It wasn’t the most fabulous way to find out Santa wasn’t real, but I feel for my mother. She was in a relationship with a man and she wanted it to work out, but it wasn’t going to work out if he and her daughter didn’t get along. I can almost see her wheels spinning, thinking she’d go get the tutu for me, and telling him she’d gotten this gift I really wanted that he could give to me so then we’d be friends. She undoubtedly wrapped it for him, too. He wasn't going to play. He wasn’t invested, he didn’t care. It’s such an awful feeling to bend over backwards for someone who just isn’t that into you. And maybe he was into her, but not enough to deal with a kid in tow.
One afternoon a few months later, my mom, Frank and I went to a parade on Columbus Avenue. There were a lot of people, and I couldn’t see, so I asked Frank if he would put me on his shoulders like my dad would have, but he said no. My mom tried, she told him I couldn’t see anything, and wouldn’t he please pick me up, but he refused her, too. I sat down on the curb and started crying. My mom told me to get up, but I’d had enough, “Why is he so mean to me?” I wailed. Years later, my mom told me that was the moment she knew things weren’t going to work out with Frank. Years and years and years later, my mom called me one day. She was still in New York City, I’d been living in Los Angeles for almost two decades. “You’re never going to believe this,” she said, “guess who I found on Facebook?” “Who?” I asked. “Frank!” she said. “Whaaaat?” I asked. “Yes,” she said, “ and that’s not all, he’s married, he has a husband.”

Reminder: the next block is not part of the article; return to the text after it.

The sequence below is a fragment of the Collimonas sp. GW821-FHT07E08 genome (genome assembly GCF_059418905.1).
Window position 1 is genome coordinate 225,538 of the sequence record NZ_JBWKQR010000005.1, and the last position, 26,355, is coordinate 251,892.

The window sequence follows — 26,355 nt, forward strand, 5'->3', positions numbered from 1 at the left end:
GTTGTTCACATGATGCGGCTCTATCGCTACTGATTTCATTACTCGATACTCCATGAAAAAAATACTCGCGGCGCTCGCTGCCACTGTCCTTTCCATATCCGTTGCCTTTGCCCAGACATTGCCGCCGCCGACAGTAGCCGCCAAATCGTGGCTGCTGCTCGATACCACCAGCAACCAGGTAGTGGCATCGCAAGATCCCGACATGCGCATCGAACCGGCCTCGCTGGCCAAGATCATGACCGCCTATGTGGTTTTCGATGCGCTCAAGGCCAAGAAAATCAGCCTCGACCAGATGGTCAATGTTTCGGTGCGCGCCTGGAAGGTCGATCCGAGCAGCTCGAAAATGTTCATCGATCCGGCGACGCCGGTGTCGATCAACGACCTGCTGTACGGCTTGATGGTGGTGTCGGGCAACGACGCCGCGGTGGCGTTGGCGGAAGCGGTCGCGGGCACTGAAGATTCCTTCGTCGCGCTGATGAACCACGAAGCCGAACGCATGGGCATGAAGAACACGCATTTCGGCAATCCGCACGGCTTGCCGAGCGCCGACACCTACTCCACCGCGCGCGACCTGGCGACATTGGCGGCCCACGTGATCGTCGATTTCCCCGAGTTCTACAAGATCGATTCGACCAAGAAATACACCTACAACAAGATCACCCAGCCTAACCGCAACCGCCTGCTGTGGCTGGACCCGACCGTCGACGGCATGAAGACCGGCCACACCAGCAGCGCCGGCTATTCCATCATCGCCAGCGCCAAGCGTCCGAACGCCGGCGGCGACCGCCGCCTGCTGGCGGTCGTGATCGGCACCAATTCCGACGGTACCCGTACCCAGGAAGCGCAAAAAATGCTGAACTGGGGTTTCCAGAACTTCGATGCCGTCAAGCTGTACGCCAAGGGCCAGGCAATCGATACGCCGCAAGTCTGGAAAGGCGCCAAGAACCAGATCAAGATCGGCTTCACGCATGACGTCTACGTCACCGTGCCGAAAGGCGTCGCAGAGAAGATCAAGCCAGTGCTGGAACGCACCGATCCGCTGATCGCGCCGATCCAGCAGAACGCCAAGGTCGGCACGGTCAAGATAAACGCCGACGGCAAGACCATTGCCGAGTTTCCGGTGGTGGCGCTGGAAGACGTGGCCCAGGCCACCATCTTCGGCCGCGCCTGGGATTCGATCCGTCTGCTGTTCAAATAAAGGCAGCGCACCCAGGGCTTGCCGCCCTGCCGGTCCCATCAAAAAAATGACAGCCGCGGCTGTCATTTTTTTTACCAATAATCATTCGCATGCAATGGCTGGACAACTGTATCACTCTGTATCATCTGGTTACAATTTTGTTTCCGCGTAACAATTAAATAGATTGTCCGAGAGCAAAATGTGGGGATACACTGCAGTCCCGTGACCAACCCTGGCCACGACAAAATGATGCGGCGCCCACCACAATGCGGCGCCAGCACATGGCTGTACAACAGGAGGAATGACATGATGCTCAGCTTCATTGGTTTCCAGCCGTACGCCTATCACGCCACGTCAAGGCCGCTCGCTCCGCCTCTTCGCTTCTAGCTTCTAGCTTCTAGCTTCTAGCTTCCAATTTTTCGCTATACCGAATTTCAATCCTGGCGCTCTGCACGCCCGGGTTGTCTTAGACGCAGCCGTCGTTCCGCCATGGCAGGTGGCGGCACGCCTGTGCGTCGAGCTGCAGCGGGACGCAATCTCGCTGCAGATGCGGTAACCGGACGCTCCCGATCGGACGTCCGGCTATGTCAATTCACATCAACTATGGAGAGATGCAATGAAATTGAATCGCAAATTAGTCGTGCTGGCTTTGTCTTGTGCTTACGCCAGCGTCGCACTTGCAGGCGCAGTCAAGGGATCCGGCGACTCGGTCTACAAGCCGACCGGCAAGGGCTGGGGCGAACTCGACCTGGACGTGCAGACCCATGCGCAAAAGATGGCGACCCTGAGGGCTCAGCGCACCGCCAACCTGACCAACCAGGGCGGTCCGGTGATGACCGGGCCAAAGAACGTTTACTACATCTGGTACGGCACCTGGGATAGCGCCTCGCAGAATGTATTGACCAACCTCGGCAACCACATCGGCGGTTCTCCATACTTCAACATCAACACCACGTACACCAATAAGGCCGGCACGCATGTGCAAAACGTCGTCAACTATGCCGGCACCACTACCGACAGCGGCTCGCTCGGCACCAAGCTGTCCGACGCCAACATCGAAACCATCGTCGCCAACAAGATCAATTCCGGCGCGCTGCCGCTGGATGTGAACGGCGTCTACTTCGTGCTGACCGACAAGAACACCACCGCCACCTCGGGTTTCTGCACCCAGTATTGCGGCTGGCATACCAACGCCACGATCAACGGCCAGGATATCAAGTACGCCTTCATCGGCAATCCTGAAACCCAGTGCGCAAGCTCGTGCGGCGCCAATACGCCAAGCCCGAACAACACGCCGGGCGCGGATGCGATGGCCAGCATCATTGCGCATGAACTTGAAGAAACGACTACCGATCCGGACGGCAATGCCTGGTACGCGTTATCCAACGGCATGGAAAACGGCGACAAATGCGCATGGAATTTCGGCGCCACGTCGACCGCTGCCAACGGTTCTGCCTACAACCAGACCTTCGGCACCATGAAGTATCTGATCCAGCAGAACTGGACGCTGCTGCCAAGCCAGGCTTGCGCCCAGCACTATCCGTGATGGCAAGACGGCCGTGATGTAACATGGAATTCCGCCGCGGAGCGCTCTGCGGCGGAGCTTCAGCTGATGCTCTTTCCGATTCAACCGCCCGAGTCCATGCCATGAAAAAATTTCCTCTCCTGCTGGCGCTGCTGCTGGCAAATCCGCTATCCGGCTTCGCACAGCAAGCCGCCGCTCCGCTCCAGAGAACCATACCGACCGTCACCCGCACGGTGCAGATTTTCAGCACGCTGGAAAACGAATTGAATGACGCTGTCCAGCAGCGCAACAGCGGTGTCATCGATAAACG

So there is your little holiday story about three people who never should have spent Christmas together.
If you’d like to meet me in real time to talk about ill-fated relationships and trying too hard when you really ought to walk away, I’ll be here 12/22/23 at 11:15am PST or you can wait for the Come As You Are podcast version. And if you’d like to meet me in Portugal in June, it’s going to be incredible, and I’d love for you to be there.